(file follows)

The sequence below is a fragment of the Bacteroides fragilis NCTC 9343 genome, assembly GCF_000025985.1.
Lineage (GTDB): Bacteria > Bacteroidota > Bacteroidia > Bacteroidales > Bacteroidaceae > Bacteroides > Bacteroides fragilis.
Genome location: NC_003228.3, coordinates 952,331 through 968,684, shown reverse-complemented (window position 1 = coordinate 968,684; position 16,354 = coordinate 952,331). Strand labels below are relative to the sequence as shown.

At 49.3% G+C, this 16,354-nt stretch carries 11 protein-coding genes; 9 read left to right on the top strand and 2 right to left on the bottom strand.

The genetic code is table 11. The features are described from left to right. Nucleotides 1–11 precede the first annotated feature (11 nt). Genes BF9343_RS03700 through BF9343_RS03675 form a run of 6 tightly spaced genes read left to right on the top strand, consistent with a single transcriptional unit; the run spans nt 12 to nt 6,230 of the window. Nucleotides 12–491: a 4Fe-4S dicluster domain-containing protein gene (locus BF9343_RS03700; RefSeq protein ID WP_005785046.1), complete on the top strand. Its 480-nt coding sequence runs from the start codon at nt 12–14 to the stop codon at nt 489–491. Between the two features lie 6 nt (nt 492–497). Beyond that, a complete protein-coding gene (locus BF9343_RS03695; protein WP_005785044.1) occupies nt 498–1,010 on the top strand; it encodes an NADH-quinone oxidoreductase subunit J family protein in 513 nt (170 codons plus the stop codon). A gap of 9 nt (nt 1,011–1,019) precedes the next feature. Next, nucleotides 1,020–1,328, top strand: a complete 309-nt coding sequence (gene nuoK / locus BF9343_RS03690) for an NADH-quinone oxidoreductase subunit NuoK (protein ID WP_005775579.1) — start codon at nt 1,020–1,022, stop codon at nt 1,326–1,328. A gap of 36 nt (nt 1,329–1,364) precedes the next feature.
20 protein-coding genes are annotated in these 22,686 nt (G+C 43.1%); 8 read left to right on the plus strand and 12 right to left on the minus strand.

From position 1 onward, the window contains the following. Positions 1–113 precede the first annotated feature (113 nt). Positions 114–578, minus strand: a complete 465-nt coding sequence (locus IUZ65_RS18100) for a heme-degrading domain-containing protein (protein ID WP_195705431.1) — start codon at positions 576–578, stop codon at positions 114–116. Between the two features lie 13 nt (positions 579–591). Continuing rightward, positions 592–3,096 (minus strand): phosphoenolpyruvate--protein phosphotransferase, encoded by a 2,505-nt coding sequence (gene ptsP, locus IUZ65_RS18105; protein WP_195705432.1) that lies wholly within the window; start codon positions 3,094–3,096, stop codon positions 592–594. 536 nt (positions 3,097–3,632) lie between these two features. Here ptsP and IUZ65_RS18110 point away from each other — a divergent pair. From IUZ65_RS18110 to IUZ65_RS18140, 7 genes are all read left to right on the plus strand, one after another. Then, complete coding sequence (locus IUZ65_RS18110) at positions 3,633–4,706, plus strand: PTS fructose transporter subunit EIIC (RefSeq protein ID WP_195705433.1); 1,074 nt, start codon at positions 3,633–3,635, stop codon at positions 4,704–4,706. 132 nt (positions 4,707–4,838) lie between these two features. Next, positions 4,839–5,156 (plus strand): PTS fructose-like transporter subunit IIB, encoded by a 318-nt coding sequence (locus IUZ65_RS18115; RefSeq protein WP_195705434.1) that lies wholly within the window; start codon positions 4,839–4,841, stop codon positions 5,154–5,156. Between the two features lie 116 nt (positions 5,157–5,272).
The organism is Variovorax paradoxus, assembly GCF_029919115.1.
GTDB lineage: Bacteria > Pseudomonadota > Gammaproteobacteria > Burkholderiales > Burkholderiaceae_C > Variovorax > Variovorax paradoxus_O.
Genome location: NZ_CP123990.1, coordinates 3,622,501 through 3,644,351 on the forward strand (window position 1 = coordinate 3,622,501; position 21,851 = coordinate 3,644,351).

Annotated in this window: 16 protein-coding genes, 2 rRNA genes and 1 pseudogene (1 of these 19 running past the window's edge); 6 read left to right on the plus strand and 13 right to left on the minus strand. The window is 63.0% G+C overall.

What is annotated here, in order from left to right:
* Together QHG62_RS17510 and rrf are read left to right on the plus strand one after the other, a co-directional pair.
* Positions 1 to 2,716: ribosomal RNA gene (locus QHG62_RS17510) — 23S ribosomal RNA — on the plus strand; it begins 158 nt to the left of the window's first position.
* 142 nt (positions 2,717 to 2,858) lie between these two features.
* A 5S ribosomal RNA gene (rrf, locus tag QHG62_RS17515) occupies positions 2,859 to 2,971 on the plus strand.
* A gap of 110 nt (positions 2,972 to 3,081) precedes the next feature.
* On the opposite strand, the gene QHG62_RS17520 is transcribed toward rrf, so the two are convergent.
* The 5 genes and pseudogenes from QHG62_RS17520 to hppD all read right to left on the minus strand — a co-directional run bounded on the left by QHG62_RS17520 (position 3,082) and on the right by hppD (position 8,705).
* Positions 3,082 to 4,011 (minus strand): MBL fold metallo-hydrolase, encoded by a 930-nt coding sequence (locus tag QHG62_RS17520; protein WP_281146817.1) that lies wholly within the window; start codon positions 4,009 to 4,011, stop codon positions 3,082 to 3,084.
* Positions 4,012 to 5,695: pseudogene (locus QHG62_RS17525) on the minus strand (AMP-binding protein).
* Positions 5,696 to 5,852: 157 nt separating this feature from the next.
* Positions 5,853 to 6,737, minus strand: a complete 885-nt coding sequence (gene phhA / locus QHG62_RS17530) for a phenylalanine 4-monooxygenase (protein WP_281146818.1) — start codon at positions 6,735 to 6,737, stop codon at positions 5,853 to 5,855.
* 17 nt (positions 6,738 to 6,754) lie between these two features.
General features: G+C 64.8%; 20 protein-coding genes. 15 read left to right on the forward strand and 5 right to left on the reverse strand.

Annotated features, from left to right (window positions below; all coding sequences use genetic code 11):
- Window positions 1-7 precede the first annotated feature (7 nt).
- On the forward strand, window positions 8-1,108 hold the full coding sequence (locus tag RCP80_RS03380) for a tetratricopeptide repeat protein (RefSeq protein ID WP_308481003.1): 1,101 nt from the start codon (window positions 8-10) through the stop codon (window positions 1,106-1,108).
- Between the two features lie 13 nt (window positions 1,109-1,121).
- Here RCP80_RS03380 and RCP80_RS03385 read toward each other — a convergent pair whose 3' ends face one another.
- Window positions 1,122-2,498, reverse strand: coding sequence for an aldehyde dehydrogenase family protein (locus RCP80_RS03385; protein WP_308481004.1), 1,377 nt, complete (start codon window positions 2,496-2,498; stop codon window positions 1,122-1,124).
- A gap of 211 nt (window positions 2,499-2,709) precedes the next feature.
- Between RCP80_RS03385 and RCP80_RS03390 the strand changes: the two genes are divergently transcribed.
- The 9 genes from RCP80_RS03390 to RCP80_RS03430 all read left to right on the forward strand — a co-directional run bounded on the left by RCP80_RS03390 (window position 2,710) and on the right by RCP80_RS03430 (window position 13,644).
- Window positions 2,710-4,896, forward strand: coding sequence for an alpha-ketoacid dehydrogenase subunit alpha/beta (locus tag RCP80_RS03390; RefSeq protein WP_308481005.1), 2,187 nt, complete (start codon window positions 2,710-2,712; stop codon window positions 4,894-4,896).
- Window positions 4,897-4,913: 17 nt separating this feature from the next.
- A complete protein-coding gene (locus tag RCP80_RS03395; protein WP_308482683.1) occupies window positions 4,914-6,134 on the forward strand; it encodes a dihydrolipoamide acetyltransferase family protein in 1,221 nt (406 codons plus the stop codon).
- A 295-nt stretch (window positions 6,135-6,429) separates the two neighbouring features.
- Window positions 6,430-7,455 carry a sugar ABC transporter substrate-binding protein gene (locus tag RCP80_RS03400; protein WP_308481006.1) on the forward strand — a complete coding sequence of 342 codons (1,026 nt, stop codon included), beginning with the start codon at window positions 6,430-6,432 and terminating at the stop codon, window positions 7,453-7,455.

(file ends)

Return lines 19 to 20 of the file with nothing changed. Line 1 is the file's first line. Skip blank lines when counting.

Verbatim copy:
* The 5 genes and pseudogenes from QHG62_RS17520 to hppD all read right to left on the minus strand — a co-directional run bounded on the left by QHG62_RS17520 (position 3,082) and on the right by hppD (position 8,705).
* Positions 3,082 to 4,011 (minus strand): MBL fold metallo-hydrolase, encoded by a 930-nt coding sequence (locus tag QHG62_RS17520; protein WP_281146817.1) that lies wholly within the window; start codon positions 4,009 to 4,011, stop codon positions 3,082 to 3,084.